Mason Mentorship Fuels Student Success

In the summer of 2019, senior bioinformatics major Nicky Solares landed a prestigious internship at the Allen Institute of Immunology in Seattle, Washington. The Institute fosters research about the human immune system and researches cures for immunological diseases.

Solares spent the summer working with single cell transcriptomic data, examining genes in individual cells in certain populations. Her work in cell-labeling contributed to the Institute’s in-house database.

Solares’s achievements didn’t come easily or quickly. When she started at George Mason University in 2014, she wanted to be a pre-med student. Through her coursework, she realized she wasn’t pursuing her passions to the fullest and decided to switch her major.

“I wanted to find something that combined my love for science and data,” Solares said. She found that combination in Bioinformatics and declared her minor in Computational Data Sciences (CDS).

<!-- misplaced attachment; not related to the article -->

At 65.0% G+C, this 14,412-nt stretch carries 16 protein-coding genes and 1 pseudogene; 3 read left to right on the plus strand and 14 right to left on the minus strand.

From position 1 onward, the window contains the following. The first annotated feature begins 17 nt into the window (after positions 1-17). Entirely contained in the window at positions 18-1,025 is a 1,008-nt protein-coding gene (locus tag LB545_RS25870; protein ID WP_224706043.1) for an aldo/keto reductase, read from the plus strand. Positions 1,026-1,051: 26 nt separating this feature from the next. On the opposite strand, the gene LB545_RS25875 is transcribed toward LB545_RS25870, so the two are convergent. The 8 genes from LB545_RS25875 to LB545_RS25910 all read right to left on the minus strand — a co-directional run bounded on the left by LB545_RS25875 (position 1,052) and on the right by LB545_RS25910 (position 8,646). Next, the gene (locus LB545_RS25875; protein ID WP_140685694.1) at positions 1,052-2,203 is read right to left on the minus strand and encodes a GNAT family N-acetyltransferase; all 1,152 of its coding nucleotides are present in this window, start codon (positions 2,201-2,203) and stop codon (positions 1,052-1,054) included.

Switching disciplines is not always an easy task but Solares was supported by her professor and mentor Dr. Joseph Marr. After taking CDS 130 with him in 2016, Marr asked Solares to participate in one of his medical informatics research projects and join the department’s Students, Teachers Assistants and Researchers (STARS) program of learning assistants. The STARS program gave Solares the opportunity to help other students while expanding her own knowledge and data science skillset.

Solares credits Marr with her confidence in her abilities. “Under his leadership I have learned a lot about myself and about the industry,” she says. “He taught me how to be a leader, how to become an actual researcher, and how to have confidence in myself.”

Because of this self-confidence, Solares felt comfortable enough to apply for her first internship. At AstraZeneca in Gaithersburg, Maryland, Solares performed immunological research in its Respiratory Inflammation and Autoimmunity unit. Her supervisor was so impressed with her work, she offered Solares a summer position at the Allen Institute of Immunology.

According to Biology Department Chair, Geri Grant, “Nicky’s work ethic is strong, and she continues to take advantage of learning opportunities throughout the semester.” In November, Solares will attend a bioinformatics hackathon in Dallas, Texas. Solares and other students who share her passion for science and data will be working in teams to solve different medical problems and cultivate medical research ideas.

“Nicky Solares embodies all that we are looking for in our students.” Grant added. “Her passion about her work, her exceptional intellect, and her ability to take smart risks to grow create a great success story.”